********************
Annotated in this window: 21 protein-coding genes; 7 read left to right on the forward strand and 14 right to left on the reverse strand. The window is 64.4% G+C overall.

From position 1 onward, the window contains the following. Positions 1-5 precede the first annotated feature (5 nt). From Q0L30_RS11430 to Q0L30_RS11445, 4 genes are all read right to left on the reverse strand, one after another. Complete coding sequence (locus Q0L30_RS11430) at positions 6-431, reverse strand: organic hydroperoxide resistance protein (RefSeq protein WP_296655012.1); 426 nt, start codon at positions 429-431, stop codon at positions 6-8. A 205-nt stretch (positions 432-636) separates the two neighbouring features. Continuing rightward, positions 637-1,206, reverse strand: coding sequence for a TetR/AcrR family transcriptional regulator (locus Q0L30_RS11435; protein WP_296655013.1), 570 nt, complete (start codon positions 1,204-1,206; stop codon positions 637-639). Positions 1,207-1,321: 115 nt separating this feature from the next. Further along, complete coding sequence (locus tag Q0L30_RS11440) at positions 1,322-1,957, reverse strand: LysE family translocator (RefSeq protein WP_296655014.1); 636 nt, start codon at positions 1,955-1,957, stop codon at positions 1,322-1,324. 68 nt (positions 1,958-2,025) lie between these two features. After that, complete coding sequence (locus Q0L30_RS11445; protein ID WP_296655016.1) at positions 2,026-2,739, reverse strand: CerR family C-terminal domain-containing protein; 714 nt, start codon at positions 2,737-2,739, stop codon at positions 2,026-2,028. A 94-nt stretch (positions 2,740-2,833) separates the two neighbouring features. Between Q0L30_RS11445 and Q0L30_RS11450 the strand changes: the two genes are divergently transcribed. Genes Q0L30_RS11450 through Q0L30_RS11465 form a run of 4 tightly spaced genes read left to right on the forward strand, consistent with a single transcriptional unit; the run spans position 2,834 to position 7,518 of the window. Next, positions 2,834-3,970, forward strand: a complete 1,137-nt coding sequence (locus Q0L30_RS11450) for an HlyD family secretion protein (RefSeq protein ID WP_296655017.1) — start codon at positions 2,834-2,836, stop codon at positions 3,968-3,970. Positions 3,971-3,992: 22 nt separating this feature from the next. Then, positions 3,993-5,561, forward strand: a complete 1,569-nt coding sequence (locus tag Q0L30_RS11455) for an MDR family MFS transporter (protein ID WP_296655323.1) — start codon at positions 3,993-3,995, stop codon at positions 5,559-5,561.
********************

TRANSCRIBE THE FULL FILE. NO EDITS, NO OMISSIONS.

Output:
Annotated in this window: 21 protein-coding genes; 7 read left to right on the forward strand and 14 right to left on the reverse strand. The window is 64.4% G+C overall.

From position 1 onward, the window contains the following. Positions 1-5 precede the first annotated feature (5 nt). From Q0L30_RS11430 to Q0L30_RS11445, 4 genes are all read right to left on the reverse strand, one after another. Complete coding sequence (locus Q0L30_RS11430) at positions 6-431, reverse strand: organic hydroperoxide resistance protein (RefSeq protein WP_296655012.1); 426 nt, start codon at positions 429-431, stop codon at positions 6-8. A 205-nt stretch (positions 432-636) separates the two neighbouring features. Continuing rightward, positions 637-1,206, reverse strand: coding sequence for a TetR/AcrR family transcriptional regulator (locus Q0L30_RS11435; protein WP_296655013.1), 570 nt, complete (start codon positions 1,204-1,206; stop codon positions 637-639). Positions 1,207-1,321: 115 nt separating this feature from the next. Further along, complete coding sequence (locus tag Q0L30_RS11440) at positions 1,322-1,957, reverse strand: LysE family translocator (RefSeq protein WP_296655014.1); 636 nt, start codon at positions 1,955-1,957, stop codon at positions 1,322-1,324. 68 nt (positions 1,958-2,025) lie between these two features. After that, complete coding sequence (locus Q0L30_RS11445; protein ID WP_296655016.1) at positions 2,026-2,739, reverse strand: CerR family C-terminal domain-containing protein; 714 nt, start codon at positions 2,737-2,739, stop codon at positions 2,026-2,028. A 94-nt stretch (positions 2,740-2,833) separates the two neighbouring features. Between Q0L30_RS11445 and Q0L30_RS11450 the strand changes: the two genes are divergently transcribed. Genes Q0L30_RS11450 through Q0L30_RS11465 form a run of 4 tightly spaced genes read left to right on the forward strand, consistent with a single transcriptional unit; the run spans position 2,834 to position 7,518 of the window. Next, positions 2,834-3,970, forward strand: a complete 1,137-nt coding sequence (locus Q0L30_RS11450) for an HlyD family secretion protein (RefSeq protein ID WP_296655017.1) — start codon at positions 2,834-2,836, stop codon at positions 3,968-3,970. Positions 3,971-3,992: 22 nt separating this feature from the next. Then, positions 3,993-5,561, forward strand: a complete 1,569-nt coding sequence (locus tag Q0L30_RS11455) for an MDR family MFS transporter (protein ID WP_296655323.1) — start codon at positions 3,993-3,995, stop codon at positions 5,559-5,561.